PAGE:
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Decision Making in C++


August 17, 2022, Learn eTutorial
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Decision-making is the process of determining the order in which statements should be executed based on certain conditions or of repeating a group of statements until certain specified conditions are met.

Programmers must specify one or more conditions to be evaluated or tested by the program, along with a statement or statements to be executed if the condition is true, and optionally, additional statements to be executed if the condition is false, in order for decision making structures to work.

The general form of a typical decision-making structure found in most programming languages is shown below.

The following statements are supported by C++ for handling decision-making:

  1. if statement
  2. switch statement
  3. conditional operator statement
  4. goto statement

C++ if statement

How decision making is done with the if statement?

In an if statement, a boolean expression is followed by one or more statements. Depending on the complexity of the conditions to be tested, the if statement can be implemented in a variety of ways. 

The various forms are as follows:

  • Simple if statement
  • if....else statement
  • Nested if....else statement
  • else if statement

Simple if statements

The simplest statement for making a decision is the if statement. It is used to determine whether a specific statement or block of statements will be executed or not, i.e., whether a block of statements will be executed if a specific condition is true otherwise the block of statements is not executed.

if control flowchart

syntax for simple if statements


if(expression)
{
    statement-inside;
}
    statement-outside;

 

If the expression is true, then 'statement-inside' is executed; otherwise, it is skipped and only 'statement-outside'  is executed.

if control flowchart

Working of If Statement

An example: Program to print a positive number entered by the user and suppose if the user enters a negative number, it will be skipped.


#include <iostream>
using namespace std;

int main() {

  int number;

  cout << " Please enter an integer: ";
  cin >> number;

  // checks whether if the given number is positive
  if (number > 0) {
    cout << " yes you entered a positive integer: " << number << endl;
  }

  cout << "This statement is always executed.";

  return 0;
}

Output1:

Please enter an integer: 8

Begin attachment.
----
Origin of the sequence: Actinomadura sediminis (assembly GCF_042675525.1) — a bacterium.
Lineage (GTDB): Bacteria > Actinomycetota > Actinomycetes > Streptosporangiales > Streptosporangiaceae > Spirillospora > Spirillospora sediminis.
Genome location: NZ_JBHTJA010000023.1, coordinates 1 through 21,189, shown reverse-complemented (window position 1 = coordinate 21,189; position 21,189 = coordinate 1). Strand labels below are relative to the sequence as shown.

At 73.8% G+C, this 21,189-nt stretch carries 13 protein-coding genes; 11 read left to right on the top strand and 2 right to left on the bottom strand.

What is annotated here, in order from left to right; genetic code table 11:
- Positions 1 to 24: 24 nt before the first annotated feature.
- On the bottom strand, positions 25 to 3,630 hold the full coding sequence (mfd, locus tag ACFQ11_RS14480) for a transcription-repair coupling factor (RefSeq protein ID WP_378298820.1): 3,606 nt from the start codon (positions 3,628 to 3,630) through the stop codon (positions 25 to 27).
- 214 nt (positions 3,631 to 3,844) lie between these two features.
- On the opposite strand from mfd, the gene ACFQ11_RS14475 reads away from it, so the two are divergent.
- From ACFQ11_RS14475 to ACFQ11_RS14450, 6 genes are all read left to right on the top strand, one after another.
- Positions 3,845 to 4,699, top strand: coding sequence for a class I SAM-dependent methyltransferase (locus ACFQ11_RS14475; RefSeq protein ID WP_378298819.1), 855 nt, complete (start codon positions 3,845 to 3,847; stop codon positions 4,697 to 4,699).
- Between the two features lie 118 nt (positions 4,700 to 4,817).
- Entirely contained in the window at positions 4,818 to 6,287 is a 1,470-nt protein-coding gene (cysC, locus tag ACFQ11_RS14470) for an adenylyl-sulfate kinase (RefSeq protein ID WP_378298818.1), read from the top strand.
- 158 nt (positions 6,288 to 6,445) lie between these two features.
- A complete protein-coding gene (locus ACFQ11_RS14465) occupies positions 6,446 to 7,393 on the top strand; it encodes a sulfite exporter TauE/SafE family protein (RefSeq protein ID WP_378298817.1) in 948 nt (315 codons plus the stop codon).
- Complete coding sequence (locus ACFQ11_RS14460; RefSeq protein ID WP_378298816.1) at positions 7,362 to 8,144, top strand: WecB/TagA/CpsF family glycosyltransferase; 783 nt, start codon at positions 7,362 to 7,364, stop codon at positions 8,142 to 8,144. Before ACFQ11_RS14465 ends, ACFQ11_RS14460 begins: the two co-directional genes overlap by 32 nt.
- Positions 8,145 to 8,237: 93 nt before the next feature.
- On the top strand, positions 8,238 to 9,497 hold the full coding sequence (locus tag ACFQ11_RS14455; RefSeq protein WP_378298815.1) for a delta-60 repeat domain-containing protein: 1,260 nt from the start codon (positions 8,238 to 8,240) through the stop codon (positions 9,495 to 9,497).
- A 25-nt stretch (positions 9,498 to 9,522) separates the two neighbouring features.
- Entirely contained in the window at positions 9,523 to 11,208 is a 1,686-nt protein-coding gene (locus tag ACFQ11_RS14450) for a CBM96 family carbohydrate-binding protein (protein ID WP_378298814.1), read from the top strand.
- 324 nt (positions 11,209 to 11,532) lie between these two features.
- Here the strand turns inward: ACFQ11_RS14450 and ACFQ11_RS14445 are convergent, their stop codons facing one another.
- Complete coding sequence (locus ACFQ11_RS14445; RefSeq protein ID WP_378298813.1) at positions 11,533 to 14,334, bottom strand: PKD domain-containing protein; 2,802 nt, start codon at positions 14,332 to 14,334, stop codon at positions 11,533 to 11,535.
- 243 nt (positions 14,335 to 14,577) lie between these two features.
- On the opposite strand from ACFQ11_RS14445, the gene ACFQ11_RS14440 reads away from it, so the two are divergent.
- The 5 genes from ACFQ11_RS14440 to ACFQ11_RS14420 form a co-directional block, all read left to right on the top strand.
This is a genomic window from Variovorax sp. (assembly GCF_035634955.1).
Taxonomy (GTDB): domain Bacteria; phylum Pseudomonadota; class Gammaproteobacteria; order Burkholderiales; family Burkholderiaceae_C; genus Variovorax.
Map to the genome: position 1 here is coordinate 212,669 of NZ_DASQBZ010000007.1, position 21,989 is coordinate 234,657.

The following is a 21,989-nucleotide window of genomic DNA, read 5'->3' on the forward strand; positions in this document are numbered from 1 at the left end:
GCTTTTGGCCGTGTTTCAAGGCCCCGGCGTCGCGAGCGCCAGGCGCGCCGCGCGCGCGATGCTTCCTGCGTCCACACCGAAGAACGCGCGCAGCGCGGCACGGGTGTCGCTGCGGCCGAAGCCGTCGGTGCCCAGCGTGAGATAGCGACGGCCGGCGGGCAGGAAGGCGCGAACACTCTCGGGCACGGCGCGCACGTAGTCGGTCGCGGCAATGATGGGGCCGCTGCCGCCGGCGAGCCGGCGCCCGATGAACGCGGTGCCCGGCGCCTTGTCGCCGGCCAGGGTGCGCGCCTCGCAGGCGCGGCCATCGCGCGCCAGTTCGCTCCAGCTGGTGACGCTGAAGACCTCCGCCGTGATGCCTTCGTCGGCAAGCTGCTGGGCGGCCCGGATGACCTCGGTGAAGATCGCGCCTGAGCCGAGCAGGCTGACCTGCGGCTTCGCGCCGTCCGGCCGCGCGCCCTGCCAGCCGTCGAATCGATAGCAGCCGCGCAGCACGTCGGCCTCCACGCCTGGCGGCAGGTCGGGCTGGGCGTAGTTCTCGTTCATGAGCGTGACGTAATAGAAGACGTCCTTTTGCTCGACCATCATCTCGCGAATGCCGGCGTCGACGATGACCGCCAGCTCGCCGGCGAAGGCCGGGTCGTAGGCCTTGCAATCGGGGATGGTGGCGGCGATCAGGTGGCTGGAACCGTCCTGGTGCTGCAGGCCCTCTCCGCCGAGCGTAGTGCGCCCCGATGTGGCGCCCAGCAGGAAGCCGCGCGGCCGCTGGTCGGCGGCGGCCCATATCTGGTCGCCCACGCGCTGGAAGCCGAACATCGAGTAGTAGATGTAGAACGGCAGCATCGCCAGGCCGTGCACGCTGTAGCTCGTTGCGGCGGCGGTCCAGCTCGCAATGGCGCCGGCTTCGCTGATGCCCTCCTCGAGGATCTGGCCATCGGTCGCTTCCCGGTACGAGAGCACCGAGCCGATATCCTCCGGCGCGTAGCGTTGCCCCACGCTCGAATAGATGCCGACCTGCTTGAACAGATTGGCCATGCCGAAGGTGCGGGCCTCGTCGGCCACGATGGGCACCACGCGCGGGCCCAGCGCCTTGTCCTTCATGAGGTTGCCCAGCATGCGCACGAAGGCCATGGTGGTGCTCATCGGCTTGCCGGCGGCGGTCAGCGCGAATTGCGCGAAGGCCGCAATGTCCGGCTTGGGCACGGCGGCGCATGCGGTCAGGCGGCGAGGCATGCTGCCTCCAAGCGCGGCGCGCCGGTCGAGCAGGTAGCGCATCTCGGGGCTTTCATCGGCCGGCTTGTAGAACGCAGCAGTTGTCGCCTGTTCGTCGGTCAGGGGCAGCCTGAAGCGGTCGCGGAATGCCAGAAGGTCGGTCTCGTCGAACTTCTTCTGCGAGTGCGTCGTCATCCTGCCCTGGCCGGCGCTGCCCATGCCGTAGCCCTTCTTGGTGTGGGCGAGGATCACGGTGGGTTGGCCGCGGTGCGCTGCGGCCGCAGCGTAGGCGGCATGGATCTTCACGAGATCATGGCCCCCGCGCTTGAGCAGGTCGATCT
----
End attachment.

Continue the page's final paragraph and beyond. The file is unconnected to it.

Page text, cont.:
yes you entered a positive integer: 8
This statement is always executed.

When the user enters 8, the condition number > 0 is evaluated to true, and the statement contained within the body of if is executed successfully.

Output2:

Please enter an integer: -9
This statement is always executed.

When the user enters -9, the condition number > 0 is evaluated to be false, and the statement contained within the body of if is not executed.

C++ if....else statement


if(expression)
{
    statement-block1;
}
else
{
    statement-block2;
}
 

If the 'expression' is true or returns true, the'statement-block1' is executed; otherwise, the'statement-block1' is skipped and'statement-block2' is executed.

if control flowchart

How if….else statement works

if control flowchart

If the condition is true, The code within the body of if is executed and the code within the body of else is skipped without executing.

Suppose If the condition is discovered to be false, The code contained within the body of else is executed and the code contained within the body of if is not executed.

For example: let us write a Program to check whether an integer is positive or negative and as per this program, 0 is considered a positive number.


#include <iostream>
using namespace std;

int main() {

  int number;

  cout << " Please enter an integer: ";
  cin >> number;

  if (number >= 0) {
    cout << "You  successfully entered a positive integer: " << number << endl;
  }
  else {
    cout << "You successfully entered a negative integer: " << number << endl;
  }

  cout << "This is always printed..";

  return 0;
}

Output1:

Please enter an integer: 2
You  successfully entered a positive integer: 2
This is always printed..

The condition number >= 0 is present in the preceding program. If we enter a number that is greater than or equal to zero, then the condition is true.